• I agree. I have an elk hound and was wondering why it was not on the list. Elk hounds have been helping humans hunt since 5000 BC. they are the shape & size of a huskey, just about three times as strong. one elk hound can take down a deer as well as drag a dead deer 5 miles by them self. They can help with just about anything. They are super smart and beyond loyal. I have the second elk hound of my lifetime right now and very seriously am going to stick to this breed exclusively

      2. I have 2 male brothers half pit bull and boxer. They were going to be put down at 9 weeks old. I also have a dachshund and 3 chihuahua all rescues. And I live alone until I made these pups my family. They play and get along great. The big boys run and play and help round up stray chickens. My little guys all are ratters.

          • Because whoever wrote the article doesn’t have a broad knowledge of dogs. As an example, one dog mentioned has the proper breed name of German Shepherd Dog. That’s given incorrectly. In that breed there huge varieties in types and appropriateness for a homesteader. There is the AKC type which is not likely suited for protection even with training appropriate training, a fact not mentioned (and admittingly a generalization) nor are issues with their confirmation discussed. Of the West German type of GSD there are working lines and show lines, both generally better than any given AKC dog with in the scope of the article. The West German lines, especially the working (protection) lines are more suitable for some level of herding as well. Some herd large flocks of sheep daily. Furthermore there are the DDR and the Czech lines. These are basically similar, were developed separate from Eiropean and American lines post WWII under the Soviet regimes and tend to be taller and lanky and much more protective but also tend to be less of an all around dog. There is a tendency for these to be high octane protection dogs suitable to serious protection, military and police work. That info was missing on one breed. Health and cost were not mentioned. If you want a breed for protection look at the breeds government agencies use. I think bull mastiffs are great but police rarely use them because there are several breeds that simply do a better job. A boxer, especially a European boxer from working lines would make an incredible addition to the homestead if you can find one. What a breed. Research the differences between American and German Oor European boxers. Why wasn’t the English Shepherd on the list? The breed is an alert alarm dog, capable of intimidating or even biting if absolutely required, weighing either side of fifty pounds, a hunter of squirrels if trained, a herder, loves people, especially his pack, long lived and very smart. A rat terrier should have been on the list. This breed is fun, acts like a pup for years, hunts, is a ratter and a great alarm dog. I’m sure there are other areas in which the blog will excel but it’s hard to be great in everything.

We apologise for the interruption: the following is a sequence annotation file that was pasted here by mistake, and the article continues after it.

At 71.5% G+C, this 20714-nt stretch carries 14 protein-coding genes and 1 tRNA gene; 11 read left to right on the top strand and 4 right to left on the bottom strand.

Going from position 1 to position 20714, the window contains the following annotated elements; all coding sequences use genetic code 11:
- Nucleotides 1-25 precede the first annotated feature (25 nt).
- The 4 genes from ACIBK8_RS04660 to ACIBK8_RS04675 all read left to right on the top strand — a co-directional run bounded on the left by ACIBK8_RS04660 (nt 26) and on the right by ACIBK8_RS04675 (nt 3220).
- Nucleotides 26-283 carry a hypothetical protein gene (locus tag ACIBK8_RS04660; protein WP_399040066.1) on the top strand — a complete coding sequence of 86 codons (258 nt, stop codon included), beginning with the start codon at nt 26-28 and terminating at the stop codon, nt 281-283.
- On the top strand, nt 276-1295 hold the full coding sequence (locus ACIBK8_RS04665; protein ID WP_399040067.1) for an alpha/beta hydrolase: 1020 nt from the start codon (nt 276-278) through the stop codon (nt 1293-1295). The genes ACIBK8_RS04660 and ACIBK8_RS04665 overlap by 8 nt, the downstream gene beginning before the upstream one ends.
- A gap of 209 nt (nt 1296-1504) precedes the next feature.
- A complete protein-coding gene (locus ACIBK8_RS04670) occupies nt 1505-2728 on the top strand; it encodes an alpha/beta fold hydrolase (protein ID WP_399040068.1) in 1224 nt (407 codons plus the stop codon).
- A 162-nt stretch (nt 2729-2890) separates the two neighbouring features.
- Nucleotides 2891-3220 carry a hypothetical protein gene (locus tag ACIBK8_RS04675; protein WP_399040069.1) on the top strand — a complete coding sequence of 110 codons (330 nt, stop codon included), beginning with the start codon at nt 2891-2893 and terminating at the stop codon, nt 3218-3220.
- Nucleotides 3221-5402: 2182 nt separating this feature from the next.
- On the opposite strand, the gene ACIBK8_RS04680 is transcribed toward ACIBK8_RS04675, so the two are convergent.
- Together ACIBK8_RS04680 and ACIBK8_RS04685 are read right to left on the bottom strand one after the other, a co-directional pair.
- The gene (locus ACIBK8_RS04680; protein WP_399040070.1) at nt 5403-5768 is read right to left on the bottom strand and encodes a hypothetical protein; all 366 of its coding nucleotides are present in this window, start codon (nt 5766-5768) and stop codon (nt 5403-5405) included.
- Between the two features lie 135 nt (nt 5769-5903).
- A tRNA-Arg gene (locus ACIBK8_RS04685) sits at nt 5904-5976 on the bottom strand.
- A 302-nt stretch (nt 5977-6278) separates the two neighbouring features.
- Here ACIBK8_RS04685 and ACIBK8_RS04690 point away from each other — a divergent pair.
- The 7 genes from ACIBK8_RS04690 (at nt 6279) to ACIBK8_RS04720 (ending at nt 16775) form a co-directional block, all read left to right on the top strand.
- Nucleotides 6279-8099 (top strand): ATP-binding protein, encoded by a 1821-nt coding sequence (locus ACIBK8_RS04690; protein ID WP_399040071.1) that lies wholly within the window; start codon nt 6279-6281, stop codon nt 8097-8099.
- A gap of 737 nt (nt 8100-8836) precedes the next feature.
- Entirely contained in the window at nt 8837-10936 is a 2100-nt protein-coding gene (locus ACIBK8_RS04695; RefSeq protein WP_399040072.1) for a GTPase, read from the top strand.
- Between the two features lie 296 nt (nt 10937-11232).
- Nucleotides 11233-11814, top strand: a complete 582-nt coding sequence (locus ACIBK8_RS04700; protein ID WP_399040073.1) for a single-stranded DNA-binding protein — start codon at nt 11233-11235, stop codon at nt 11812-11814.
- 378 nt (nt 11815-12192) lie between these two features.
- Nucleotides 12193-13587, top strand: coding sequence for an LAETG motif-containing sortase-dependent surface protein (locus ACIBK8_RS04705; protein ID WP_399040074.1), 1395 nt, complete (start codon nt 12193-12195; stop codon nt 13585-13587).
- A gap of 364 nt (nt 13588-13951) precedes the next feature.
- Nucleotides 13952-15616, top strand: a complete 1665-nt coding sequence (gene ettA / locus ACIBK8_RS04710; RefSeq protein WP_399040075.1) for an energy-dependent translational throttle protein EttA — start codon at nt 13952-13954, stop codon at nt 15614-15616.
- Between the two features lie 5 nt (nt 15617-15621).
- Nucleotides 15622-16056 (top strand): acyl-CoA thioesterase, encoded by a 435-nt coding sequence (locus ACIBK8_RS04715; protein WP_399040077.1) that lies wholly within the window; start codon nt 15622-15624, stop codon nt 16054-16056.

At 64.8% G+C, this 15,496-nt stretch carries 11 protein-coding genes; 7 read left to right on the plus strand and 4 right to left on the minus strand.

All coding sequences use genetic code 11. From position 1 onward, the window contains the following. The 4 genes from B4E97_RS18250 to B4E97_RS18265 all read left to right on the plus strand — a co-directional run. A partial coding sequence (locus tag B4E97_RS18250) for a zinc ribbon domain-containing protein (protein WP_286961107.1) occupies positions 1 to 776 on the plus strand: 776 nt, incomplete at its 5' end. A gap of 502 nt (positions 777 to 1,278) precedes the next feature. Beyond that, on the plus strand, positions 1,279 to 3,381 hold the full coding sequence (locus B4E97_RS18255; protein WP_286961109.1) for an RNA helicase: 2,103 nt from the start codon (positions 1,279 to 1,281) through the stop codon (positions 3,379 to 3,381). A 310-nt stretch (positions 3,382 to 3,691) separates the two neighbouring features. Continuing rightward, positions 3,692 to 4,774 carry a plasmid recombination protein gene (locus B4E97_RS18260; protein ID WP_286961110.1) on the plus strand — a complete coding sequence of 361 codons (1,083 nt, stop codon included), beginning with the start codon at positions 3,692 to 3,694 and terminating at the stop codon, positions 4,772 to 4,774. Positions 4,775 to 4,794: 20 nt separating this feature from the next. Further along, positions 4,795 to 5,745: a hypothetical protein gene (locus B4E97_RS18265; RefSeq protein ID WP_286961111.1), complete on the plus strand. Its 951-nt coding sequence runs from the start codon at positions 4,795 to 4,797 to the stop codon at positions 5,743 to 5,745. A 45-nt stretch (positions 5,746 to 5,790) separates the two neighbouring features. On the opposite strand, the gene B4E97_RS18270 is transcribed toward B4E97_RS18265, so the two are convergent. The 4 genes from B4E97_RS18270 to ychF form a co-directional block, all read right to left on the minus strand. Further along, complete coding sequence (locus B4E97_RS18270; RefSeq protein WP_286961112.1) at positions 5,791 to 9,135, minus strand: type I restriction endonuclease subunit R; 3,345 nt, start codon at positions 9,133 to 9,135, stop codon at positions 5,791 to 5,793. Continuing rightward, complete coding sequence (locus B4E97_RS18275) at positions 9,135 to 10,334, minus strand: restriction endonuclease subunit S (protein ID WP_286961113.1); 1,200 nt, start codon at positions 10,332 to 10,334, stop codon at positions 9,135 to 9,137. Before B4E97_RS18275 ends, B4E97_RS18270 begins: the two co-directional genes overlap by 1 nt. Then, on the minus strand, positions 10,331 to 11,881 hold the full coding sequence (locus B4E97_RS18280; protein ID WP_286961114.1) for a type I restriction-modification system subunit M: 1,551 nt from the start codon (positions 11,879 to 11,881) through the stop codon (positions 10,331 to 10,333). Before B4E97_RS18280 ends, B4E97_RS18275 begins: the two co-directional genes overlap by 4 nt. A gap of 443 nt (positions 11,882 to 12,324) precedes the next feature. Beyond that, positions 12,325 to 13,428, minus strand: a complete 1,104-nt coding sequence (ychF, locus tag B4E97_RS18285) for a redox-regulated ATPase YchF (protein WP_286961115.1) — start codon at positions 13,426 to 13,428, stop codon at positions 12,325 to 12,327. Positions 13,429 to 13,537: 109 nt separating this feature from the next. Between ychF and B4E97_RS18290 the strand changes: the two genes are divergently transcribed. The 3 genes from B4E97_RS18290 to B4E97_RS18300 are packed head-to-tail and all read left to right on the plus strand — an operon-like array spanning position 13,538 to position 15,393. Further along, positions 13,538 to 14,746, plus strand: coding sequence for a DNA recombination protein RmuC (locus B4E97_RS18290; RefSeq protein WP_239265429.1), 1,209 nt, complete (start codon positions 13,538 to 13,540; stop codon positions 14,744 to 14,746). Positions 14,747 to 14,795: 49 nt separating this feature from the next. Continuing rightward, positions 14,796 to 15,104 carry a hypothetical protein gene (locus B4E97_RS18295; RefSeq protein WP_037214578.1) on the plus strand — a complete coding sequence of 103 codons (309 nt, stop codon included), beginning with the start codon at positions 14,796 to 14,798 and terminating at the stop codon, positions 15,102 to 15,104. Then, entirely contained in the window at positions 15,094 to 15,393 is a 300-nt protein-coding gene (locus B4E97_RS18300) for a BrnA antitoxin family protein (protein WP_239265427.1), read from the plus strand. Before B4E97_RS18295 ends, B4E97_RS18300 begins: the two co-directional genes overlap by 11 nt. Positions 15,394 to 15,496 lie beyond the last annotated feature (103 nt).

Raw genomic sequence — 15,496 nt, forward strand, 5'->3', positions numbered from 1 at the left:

• Our neighbors had boxers. Their intelligence ranged from so-so to really, really stupid. The males barked at everything, right down to the grass growing. There’s no way I would ever have a boxer. I find they are very easy to intimidate though.

      3. Perhaps the article should be about the 30 best dog breeds for homesteaders, as many other breeds have a large percentage of individuals that make good homestead dogs. A couple of breeds I would suggest for an expanded list are the Rhodesian Ridgeback, and the Black Mouth Cur which is an able protector, hunter, and herding dog.

        • Yes. I thought to mention curs and feists in general and Blue Lacies specifically. In a general way of speaking the Blue is herd dog meets cur dog meets pariah. It may be one of the top dogs to bet on to out survive cockroaches.

      4. Ok, so I personally agree with most of the coments of towards this pin. I have a Border Collie mixed with pitbull and wow! What an amazing family member .He’s very good with training new pups, very good with herding my livestock,and patrols my property very well.Ben’s parents were both AKC and he was an accident or I would get another.